The defendant was jury-convicted as a fourth-offense habitual offender of being a felon in possession of a firearm (felon-in-possession) and carrying a firearm during the commission of a felony (felony-firearm), second offense, but acquitted of open murder, carrying a firearm with unlawful intent, and two additional counts of felony-firearm attendant to those charges. The applicable guidelines range for the felon-in-possession conviction was 22 to 76 months, but the court imposed a sentence of 240 to 400 months (20 to 33Vs years), to run consecutively to the mandatory five-year term for second-offense felony-firearm. The court explained its reasons for the sentence imposed as, among other things, its finding by a preponderance of the evidence that the defendant committed the murder of which the jury acquitted him. The court stated (emphasis added):

With respect to that charge the Court does find that there are compelling reasons to go over the guidelines. The Court believes that... to sentence within the guidelines would not be proportionate to the seriousness of the defendant's conduct or the seriousness of his criminal history. And for that reason the Court is going to go over the guidelines in setting a sentence that is, in fact, proportionate to those things.
In addition to that, the maximum-when you reach the maximum on the guidelines in this case it's at 75 points, this is way over that at 125 points.
That is another reason the Court may, and will go over the guidelines in this case.
This gentleman has a prior murder conviction on his record that he pled guilty to for which he served 13 years in prison. That was in 1991. He was discharged from parole in 2007. In 2010, only three years later, he pled no contest to a firearms, possession by a felon for which he received 252 days in jail. And then this charge, offense date was June 11, 2013 where, again, he is in possession of a firearm at a murder scene.
The testimony in this case by one of the witnesses who could not identify him was that a man approached the victim with a gun. She saw a muzzle flash and the victim fell to the ground and the perpetrator ran off.
The other witness, who was not alive at the time of the trial, and was barely alive at the time of the prelim, identified this gentleman as the person who approached the victim with the gun. Gave a positive identification. Indicated she saw the gun. Then her story wavered as far as whether she saw the shooting or whether she was in her kitchen at the time of the shooting. I think the inconsistency, and where she was at the time of the shooting, as well as her not being in court, affected the jury's verdict. They could not find, beyond a reasonable doubt, that the defendant committed the homicide. But the Court certainly finds that there is a preponderance of the evidence that he did.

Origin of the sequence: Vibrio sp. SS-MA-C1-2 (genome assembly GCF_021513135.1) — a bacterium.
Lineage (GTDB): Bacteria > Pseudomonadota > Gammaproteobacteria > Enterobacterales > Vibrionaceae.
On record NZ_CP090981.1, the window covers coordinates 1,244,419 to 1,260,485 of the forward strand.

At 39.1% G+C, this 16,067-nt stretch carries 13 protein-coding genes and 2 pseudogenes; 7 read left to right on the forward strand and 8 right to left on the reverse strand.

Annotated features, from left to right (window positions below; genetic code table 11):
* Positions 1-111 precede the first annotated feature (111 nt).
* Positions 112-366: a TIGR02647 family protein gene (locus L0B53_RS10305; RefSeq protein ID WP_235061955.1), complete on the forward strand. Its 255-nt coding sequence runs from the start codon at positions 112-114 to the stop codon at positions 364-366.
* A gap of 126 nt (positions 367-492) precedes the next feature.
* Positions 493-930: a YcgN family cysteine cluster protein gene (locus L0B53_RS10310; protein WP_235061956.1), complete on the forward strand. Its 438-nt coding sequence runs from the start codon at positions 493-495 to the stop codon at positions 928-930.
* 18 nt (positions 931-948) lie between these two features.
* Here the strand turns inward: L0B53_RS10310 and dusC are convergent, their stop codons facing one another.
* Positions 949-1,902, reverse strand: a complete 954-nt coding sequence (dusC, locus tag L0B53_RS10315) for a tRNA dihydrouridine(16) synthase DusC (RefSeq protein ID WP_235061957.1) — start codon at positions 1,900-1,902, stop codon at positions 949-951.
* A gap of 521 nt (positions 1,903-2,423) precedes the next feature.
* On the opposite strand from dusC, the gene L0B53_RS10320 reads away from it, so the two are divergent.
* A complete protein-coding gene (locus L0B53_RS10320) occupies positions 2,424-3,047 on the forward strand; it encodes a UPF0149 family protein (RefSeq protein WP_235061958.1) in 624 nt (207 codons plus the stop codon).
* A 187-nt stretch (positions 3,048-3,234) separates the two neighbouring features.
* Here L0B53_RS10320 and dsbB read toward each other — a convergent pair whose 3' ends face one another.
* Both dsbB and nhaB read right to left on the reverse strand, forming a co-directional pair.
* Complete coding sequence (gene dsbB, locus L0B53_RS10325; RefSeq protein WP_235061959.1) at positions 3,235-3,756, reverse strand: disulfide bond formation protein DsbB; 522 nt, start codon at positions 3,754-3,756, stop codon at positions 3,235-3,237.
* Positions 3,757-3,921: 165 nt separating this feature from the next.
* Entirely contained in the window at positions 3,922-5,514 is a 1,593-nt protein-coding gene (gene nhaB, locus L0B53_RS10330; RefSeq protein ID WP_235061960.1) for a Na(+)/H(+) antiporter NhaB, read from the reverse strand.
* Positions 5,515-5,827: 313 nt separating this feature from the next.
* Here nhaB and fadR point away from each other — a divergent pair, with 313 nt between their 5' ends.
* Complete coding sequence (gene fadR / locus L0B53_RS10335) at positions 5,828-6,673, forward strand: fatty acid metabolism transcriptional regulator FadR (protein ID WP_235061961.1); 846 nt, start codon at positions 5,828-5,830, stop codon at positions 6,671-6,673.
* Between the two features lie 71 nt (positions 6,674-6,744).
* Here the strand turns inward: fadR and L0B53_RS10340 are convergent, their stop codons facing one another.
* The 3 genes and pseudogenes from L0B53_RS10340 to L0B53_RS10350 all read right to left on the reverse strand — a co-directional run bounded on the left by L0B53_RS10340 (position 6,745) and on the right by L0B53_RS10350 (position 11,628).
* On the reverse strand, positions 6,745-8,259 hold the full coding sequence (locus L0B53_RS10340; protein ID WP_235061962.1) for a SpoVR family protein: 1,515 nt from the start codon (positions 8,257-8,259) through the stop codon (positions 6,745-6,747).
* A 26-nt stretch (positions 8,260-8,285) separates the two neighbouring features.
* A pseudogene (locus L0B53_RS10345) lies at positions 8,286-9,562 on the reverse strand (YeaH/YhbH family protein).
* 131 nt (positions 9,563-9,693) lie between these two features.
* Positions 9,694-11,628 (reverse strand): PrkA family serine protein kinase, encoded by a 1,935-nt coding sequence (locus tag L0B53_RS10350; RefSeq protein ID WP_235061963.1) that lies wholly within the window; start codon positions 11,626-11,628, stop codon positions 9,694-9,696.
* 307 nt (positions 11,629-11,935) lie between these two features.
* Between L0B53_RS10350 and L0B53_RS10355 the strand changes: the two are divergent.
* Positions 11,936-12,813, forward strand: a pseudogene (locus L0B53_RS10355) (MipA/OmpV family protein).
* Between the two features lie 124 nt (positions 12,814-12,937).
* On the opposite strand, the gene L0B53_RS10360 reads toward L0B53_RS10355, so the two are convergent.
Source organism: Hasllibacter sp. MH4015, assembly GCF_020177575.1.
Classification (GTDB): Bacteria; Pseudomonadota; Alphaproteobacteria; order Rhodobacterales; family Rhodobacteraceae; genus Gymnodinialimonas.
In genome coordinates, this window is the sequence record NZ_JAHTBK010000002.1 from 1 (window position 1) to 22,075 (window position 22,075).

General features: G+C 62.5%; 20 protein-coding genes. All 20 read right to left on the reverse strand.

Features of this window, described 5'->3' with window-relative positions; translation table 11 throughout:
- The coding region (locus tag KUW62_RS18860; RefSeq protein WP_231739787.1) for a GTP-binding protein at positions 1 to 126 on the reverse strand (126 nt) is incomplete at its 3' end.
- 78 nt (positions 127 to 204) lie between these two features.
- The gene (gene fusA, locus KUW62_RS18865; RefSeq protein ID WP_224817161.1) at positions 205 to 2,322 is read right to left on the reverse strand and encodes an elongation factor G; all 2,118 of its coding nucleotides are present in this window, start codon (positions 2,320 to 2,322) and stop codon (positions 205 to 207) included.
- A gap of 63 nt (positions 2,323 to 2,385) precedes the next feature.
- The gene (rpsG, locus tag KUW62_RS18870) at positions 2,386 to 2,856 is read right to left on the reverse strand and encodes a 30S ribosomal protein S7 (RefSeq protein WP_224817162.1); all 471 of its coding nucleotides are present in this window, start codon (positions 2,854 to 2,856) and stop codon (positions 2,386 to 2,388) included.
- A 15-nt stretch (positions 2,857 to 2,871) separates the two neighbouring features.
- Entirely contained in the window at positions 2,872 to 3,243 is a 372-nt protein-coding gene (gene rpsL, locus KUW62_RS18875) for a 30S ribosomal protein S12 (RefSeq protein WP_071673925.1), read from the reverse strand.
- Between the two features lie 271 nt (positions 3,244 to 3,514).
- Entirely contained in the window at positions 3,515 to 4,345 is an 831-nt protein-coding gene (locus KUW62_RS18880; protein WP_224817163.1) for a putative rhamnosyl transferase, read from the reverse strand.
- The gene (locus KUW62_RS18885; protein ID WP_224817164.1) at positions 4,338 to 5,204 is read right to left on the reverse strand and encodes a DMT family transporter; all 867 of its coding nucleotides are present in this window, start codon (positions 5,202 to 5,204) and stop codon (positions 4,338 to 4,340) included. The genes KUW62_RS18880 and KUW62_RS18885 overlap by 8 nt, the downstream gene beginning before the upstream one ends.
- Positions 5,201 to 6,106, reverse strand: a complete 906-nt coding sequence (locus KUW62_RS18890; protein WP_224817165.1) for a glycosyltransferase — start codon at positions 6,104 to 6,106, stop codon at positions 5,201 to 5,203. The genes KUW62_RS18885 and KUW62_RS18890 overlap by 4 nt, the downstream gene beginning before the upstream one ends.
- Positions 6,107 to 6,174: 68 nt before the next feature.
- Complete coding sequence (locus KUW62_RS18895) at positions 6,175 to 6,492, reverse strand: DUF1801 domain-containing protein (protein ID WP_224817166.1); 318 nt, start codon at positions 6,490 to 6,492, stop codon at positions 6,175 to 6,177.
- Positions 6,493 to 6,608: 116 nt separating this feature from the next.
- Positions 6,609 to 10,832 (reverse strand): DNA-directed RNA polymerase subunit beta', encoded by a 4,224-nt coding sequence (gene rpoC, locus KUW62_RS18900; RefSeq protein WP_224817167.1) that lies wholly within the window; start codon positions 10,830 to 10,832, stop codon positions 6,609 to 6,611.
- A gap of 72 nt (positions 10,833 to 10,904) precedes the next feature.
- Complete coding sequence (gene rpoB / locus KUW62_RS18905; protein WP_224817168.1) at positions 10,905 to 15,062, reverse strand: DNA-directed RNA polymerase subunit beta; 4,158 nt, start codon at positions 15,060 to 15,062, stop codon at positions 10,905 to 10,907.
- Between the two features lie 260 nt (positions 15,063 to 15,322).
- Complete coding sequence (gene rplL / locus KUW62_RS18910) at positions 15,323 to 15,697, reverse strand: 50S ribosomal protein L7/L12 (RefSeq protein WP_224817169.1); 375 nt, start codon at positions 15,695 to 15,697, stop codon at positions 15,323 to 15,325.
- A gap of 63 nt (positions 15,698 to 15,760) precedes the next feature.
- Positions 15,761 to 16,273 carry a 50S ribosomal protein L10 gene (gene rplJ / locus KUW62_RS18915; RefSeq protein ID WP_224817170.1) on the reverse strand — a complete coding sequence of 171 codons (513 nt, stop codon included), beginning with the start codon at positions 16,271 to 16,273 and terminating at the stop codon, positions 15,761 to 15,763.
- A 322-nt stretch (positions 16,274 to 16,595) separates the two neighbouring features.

And I am not substituting my opinion for their's [sic]. I am just bound by a different standard in this matter. And that is the reason for the Court's finding that, in fact, this gentleman, in my opinion, did kill the victim for no reason other than jealousy. But, at the very minimum, he was the only person seen at the scene with a weapon seconds prior. Two people hearing a shot, and another lady seeing a shoot[ing] by someone she couldn't identify. And, certainly, provided the weapon. But in the Court's opinion, he didn't just provide it, he actually was the person who perpetrated the killing. And I do find by a preponderance of the evidence that that has been shown. And I do consider that in going over the guidelines in this matter.
So for the fact that the guidelines don't properly-are so far out of scoring of 125, where 75 is the highest-but, more importantly, the fact that there was a death. And the Court finds by a preponderance of the evidence that this gentleman did shoot the victim.

         The defendant appealed and challenged his convictions and sentences on multiple grounds, including that the trial court erred by increasing his sentence on the basis of conduct of which he had been acquitted. The Court of Appeals issued an unpublished opinion remanding for further sentencing proceedings (a Crosby remand)[3] under People v Steanhouse, 313 Mich.App. 1; 880 N.W.2d 297 (2015), aff d in part and rev'd in part by People v Steanhouse, 500 Mich. 453; 902 N.W.2d 327');">902 N.W.2d 327 (2017). People v Beck, unpublished per curiam opinion of the Court of Appeals, issued November 17, 2015 (Docket No. 321806). The defendant sought leave to appeal in this Court, which first held his application in abeyance for our decision in Steanhouse.[4] People v Beck, 884 N.W.2d 283 (Mich, 2016). After issuing our decision in Steanhouse, we ordered oral argument on the defendant's application and directed that it be heard at the same session as oral argument on the prosecution's application in People v Dixon-Bey, 501 Mich. 1066 (2018). People v Beck, 501 Mich. 1065, 1065-1066 (2018).[5]

         II. LEGAL BACKGROUND

         A. CONSTITUTIONAL AMENDMENTS

         The defendant argues that the trial court's reliance on conduct of which he was acquitted to increase his sentence violates his constitutional rights under the Sixth and Fourteenth Amendments of the United States Constitution, as interpreted by the United States Supreme Court.[6] The Sixth Amendment of the United States Constitution provides in part: